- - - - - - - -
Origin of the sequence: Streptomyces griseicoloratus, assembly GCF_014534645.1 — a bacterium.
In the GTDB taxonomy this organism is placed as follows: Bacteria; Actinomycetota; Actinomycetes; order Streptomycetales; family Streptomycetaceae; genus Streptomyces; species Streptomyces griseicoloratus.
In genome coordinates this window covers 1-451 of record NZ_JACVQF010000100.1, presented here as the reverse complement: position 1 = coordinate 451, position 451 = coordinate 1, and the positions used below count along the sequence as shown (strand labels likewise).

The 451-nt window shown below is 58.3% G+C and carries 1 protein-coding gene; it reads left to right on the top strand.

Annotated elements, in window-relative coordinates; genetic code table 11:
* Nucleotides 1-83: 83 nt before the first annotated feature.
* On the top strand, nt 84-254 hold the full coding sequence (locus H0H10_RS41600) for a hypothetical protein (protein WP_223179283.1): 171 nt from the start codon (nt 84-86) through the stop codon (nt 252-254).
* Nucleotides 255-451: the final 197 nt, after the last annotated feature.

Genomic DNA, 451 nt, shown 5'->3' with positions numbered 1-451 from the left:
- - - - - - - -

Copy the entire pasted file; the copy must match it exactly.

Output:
Origin of the sequence: Streptomyces griseicoloratus, assembly GCF_014534645.1 — a bacterium.
In the GTDB taxonomy this organism is placed as follows: Bacteria; Actinomycetota; Actinomycetes; order Streptomycetales; family Streptomycetaceae; genus Streptomyces; species Streptomyces griseicoloratus.
In genome coordinates this window covers 1-451 of record NZ_JACVQF010000100.1, presented here as the reverse complement: position 1 = coordinate 451, position 451 = coordinate 1, and the positions used below count along the sequence as shown (strand labels likewise).

The 451-nt window shown below is 58.3% G+C and carries 1 protein-coding gene; it reads left to right on the top strand.

Annotated elements, in window-relative coordinates; genetic code table 11:
* Nucleotides 1-83: 83 nt before the first annotated feature.
* On the top strand, nt 84-254 hold the full coding sequence (locus H0H10_RS41600) for a hypothetical protein (protein WP_223179283.1): 171 nt from the start codon (nt 84-86) through the stop codon (nt 252-254).
* Nucleotides 255-451: the final 197 nt, after the last annotated feature.

Genomic DNA, 451 nt, shown 5'->3' with positions numbered 1-451 from the left: